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Concerns As 12 Cornish Children Have Been Moved From Region Due To Lack Of Local Services

Family Of Autistic Boy Sent 250 Miles Away For Care Say He Must Be Brought Home


Public law experts at Irwin Mitchell have called for action to be taken to improve mental health services in Cornwall after a Freedom of Information (FOI) request revealed that between April 2013 and March 2014, 12 Cornish children were placed out of the area due to a lack of specialist support.

The results from NHS England have prompted the law firm to write to the NHS Commissioning board asking it to use its powers to ensure Kernow Clinical Commissioning Group (CCG) improves availability of specialist services for children with significant autistic needs within the region, to ensure they can remain close to their families for support and minimise unnecessary disruption.

Irwin Mitchell was inspired to take action through its work acting on behalf of 13-year-old Josh Wills who has severe autism that causes him to self-injure. Josh was moved to a specialist unit 250 miles from the family’s home in Redruth due to a lack of nearby facilities. He has now been away from home for nearly two years.

The distance has had a huge impact on the family’s lives, causing Josh further heartache through not having his family nearby for support, and causing his parents distress as they struggle to juggle regular visits as well as raise their other young children.

Josh remains at the residential psychiatric unit in Birmingham, despite being assessed as fit for discharge, because there are no services in Cornwall to support him and protect his safety.

Fiona McGhie, is a public law expert at Irwin Mitchell’s South West office.

Expert Opinion
We are working on behalf of Josh and his family as we believe the failure by Kernow CCG to provide specialist services for children with severe autism and learning difficulties may fall short of its public law duties.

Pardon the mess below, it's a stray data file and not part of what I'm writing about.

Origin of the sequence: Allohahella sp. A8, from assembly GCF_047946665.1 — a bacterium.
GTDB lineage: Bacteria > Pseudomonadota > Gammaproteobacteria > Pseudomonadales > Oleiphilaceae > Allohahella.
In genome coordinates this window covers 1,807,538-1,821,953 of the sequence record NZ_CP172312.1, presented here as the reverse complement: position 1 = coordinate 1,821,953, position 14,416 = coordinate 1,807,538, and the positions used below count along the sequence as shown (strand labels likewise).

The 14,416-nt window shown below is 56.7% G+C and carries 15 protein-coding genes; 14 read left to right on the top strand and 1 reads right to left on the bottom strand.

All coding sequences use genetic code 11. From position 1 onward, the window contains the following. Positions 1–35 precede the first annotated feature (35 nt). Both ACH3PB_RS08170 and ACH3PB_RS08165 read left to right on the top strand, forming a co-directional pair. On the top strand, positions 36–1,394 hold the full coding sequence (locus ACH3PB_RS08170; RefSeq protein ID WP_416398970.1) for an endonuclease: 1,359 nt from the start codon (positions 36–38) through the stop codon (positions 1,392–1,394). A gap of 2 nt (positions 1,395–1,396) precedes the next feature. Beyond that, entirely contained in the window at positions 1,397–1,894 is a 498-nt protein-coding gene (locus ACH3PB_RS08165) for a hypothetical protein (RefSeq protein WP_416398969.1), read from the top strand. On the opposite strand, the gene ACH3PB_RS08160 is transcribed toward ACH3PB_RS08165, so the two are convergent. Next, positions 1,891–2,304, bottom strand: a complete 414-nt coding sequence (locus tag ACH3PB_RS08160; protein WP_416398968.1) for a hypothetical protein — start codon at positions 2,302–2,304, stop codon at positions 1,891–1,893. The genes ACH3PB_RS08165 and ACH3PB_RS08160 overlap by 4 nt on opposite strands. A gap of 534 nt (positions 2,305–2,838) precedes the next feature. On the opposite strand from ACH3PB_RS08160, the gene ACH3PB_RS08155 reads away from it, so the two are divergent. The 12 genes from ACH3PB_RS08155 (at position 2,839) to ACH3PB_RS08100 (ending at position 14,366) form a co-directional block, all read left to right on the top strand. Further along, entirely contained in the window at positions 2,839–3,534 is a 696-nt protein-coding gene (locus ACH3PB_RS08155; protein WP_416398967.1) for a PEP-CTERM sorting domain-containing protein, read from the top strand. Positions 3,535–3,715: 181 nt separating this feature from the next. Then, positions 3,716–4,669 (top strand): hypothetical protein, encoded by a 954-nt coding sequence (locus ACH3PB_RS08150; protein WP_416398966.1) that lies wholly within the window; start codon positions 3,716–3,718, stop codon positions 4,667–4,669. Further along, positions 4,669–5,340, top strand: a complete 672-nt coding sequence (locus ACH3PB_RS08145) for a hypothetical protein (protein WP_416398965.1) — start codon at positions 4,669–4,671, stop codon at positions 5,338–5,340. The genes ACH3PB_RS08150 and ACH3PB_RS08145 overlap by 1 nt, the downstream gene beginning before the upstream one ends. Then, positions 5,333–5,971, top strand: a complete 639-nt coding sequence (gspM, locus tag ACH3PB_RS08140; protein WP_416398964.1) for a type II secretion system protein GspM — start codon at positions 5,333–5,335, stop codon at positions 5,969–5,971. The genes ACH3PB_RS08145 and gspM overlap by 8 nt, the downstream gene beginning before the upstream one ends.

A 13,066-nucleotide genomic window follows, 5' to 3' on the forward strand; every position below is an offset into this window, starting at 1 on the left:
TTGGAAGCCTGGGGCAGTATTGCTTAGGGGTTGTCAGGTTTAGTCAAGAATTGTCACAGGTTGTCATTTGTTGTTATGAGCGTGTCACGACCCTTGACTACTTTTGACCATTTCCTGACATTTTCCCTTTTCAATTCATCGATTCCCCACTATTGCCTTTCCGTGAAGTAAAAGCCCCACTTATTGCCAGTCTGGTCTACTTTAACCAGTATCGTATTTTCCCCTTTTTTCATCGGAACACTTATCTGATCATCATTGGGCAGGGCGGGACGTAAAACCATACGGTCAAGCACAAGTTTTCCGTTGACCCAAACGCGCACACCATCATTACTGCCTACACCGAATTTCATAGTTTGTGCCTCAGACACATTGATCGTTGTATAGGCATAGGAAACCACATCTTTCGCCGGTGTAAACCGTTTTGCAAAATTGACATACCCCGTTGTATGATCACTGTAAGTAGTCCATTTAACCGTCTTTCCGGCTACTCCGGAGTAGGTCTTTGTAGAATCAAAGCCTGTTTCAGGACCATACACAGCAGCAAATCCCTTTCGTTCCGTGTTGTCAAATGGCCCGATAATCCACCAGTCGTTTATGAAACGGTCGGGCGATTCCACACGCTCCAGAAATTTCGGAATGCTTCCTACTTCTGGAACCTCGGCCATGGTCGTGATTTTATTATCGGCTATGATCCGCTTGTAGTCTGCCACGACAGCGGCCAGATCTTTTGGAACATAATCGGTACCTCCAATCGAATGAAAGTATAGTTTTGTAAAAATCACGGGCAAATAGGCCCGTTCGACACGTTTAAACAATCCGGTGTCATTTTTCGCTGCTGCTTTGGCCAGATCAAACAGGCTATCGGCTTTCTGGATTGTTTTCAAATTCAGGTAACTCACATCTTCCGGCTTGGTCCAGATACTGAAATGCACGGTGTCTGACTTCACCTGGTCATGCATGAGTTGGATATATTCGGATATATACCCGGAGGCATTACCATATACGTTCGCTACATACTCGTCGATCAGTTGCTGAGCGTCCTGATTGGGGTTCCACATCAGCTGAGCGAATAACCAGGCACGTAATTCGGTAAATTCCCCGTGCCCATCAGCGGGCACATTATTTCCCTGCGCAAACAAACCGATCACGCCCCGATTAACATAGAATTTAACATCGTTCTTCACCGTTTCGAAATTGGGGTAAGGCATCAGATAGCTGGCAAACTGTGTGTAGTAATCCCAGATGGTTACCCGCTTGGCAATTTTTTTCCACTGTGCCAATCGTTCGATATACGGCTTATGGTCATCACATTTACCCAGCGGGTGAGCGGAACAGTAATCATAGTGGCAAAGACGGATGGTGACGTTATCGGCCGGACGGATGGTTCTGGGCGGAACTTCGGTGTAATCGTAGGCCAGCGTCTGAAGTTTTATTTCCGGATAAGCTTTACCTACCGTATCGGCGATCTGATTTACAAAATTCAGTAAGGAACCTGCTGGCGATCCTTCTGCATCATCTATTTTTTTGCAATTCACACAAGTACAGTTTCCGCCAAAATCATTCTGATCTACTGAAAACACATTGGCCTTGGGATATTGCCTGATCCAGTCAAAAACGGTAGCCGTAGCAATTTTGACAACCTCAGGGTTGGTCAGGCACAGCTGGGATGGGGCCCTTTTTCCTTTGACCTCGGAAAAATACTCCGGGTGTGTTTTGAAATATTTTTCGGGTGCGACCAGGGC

“We believe action has not been taken quick enough by the CCG to rectify this situation and given the Freedom of Information request has revealed 12 children in total have been placed outside of Cornwall between April 2013 and March 2014 due to the lack of facilities, it is clearly a very significant problem.

“The NHS Commissioning Board has powers to intervene if it considers that a CCG is failing to provide adequate services so we have now written to request that it uses these powers to force Kernow CCG to provide appropriate facilities in a time frame that it sees fit.

“We have seen first-hand how important it is that vulnerable children remain close to their families so they do not feel alienated whist receiving the specialist treatment and care they need. We will continue to fight on behalf of Josh’s family and others affected in Cornwall to ensure they have access to the specialist local services which they are entitled to.”
Fiona McGhie, Associate

Josh’s mother, Sarah Pedley, added: “We welcome this action taken by our legal team at Irwin Mitchell as we believe enough is enough and action must be taken now to bring Josh, and other Cornish children in a similar position, home.

“Josh cannot control his self-injurious behaviour and it was having a traumatic effect on the rest of the family, so we knew we had to make the incredibly difficult decision to place him in a specialist unit for his own safety.

“While the staff caring for Josh do a great job, what we can’t understand is why Josh can’t receive that same level of care, closer to home, so we are not over five hours away when our son needs a hug.

“Kernow CCG told us earlier in the year that he could be moved to a specialist unit in Gloucestershire but this is still 170 miles away which would leave us in the same situation.

“We hope that the NHS Commissioning Board will take immediate action now it is aware of the scale of the issue so that this huge problem can be rectified once and for all.”


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